Exit Strategy, the latest thriller by Linda L. Richards
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Exit Strategy by Linda L. Richards
A shattered life. A killer for hire. Can she stop?
Her assignments were always to kill someone. That’s what a hitman—or hitwoman—is paid to do, and that is what she does. Then comes a surprise assignment—keep someone alive!
She is hired to protect Virginia Martin, the stunning and brilliant chief technology officer of a hot startup with an innovation that will change the world. This new job catches her at a time in her life when she’s hanging on by a thread. Despair and hopelessness—now more intense than she’d felt after the tragic loss of her family—led her to abruptly launch this career. But over time, the life of a hired killer is decimating her spirit and she keeps thinking of ending her life.
She’s confused about the “why” of her new assignment but she addresses her mission as she always does, with skill and stealth, determined to keep this young CTO alive in the midst of the twinned worlds of innovation and high finance.
Some people have to die as she discharges her responsibly to protect this superstar woman amid the crumbling worlds of money and future technical wonders.
The spirit of an assassin—and her nameless dog—permeates this struggle to help a young woman as powerful forces build to deny her.
Fans of The Girl with the Dragon Tattoo and Dexter will love Exit Strategy.
To purchase Exit Strategy, click on any of the following links: Amazon | Barnes & Noble | Goodreads
Published by: Oceanview Publishing
Publication Date: May 17th 2022
Number of Pages: 320
ISBN: 1608094227 (ISBN13: 9781608094226)
Guest Post by Linda L. Richards
ITTBC — In the Time Before Covid — I was traveling a lot. Like really a lot. I had three homes. Vancouver, Canada. Paso Robles, California. And Phoenix, Arizona. I never had so many shoes! Lots of shoes to deal with all of the challenges of my multi-faceted lifestyle. I could make it sound tiring, but I have to be honest: it was awesome. I liked it a lot.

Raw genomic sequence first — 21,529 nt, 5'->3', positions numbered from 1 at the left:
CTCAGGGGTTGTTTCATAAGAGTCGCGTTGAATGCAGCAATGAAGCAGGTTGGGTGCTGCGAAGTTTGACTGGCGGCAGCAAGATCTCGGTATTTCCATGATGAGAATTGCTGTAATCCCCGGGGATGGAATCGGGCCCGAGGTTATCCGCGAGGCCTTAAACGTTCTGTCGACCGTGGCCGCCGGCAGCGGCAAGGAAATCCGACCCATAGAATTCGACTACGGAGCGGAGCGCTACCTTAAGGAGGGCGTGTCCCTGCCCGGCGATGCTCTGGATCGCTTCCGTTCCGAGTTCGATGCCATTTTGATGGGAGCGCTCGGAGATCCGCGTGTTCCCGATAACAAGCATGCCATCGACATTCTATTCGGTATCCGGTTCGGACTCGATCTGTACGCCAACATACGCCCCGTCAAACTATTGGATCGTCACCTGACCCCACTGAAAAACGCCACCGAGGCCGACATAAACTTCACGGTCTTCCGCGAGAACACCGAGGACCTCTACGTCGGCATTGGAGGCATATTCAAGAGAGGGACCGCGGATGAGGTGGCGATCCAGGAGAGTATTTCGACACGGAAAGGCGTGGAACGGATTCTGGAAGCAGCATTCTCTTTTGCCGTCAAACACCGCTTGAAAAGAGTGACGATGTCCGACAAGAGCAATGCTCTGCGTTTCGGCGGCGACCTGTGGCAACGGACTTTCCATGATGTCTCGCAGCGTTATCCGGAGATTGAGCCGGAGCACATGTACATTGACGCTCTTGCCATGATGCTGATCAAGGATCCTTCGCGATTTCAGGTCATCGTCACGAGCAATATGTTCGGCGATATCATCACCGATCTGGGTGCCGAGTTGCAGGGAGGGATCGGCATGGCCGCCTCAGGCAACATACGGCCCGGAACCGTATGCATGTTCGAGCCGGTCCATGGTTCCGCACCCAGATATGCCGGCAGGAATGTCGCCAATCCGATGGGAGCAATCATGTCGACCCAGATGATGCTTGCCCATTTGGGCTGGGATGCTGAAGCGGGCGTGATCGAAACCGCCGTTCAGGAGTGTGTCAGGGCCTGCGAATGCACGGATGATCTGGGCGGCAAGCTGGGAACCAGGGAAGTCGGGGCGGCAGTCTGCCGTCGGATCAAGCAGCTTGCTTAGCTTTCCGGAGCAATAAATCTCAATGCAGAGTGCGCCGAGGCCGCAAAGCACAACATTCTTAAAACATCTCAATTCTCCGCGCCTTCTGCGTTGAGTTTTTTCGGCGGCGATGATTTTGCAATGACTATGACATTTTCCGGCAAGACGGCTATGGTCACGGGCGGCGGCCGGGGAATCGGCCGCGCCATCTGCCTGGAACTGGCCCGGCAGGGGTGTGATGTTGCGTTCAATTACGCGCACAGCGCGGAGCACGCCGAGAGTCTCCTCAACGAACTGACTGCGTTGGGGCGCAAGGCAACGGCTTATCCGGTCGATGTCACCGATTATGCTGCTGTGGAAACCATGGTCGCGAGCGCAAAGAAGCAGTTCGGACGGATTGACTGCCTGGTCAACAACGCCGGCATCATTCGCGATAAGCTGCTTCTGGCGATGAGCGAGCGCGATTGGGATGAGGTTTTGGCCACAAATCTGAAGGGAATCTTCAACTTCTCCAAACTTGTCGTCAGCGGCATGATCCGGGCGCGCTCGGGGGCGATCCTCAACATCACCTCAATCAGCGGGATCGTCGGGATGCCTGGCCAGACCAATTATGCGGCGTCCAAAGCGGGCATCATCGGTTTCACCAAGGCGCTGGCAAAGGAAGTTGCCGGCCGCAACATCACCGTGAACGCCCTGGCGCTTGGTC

In that period, I was often on a plane. And many of the flights would be hops. Vancouver to San Francisco to San Luis Obispo. Or Vancouver to Dallas (the made no sense to me, but still) to Phoenix. And I’d always be on deadline. And I’d always be working on a book.
I noticed this: if I had a notebook out, and a pen, no one would make me put it away. Like, if I was working on my laptop, I’d have to stow it for a while. But my notebook? No. I could just keep on going. And so, after a couple of decades of writing books on my computer, I started working in longhand. And something magical happened. I found myself able to get to the place I needed to go much more easily than I could on my computer, especially in an era where social media or other even dumber things might pull my attention. With my notebook out, and my pen in hand I discovered I could sink back into my story in a heartbeat. And just stay there. It seemed like a more pure and direct connection.
All of that feels like magic, but it is not. Plenty of studies have now been done about the way our brains respond to the words we write on the page versus those we tap on our devices. I’ll let you do the Googling, but when you do, you will see there is no debate: there are a lot of advantages to writing in longhand, and very few for doing it the other way around.
So I have written the first drafts of my last four novels almost entirely in longhand. It looks like this: my full manuscript is in a Google doc, accessible from any of my devices in the cloud. I sit down with very little idea of what I am going to write that day. I have a quick look at my Google doc to see where I left off, get pen and paper in front of me and… begin. No self-judgment is allowed. None is necessary, because I know I’ll be skating past this material again when I transcribe it later or on the following day.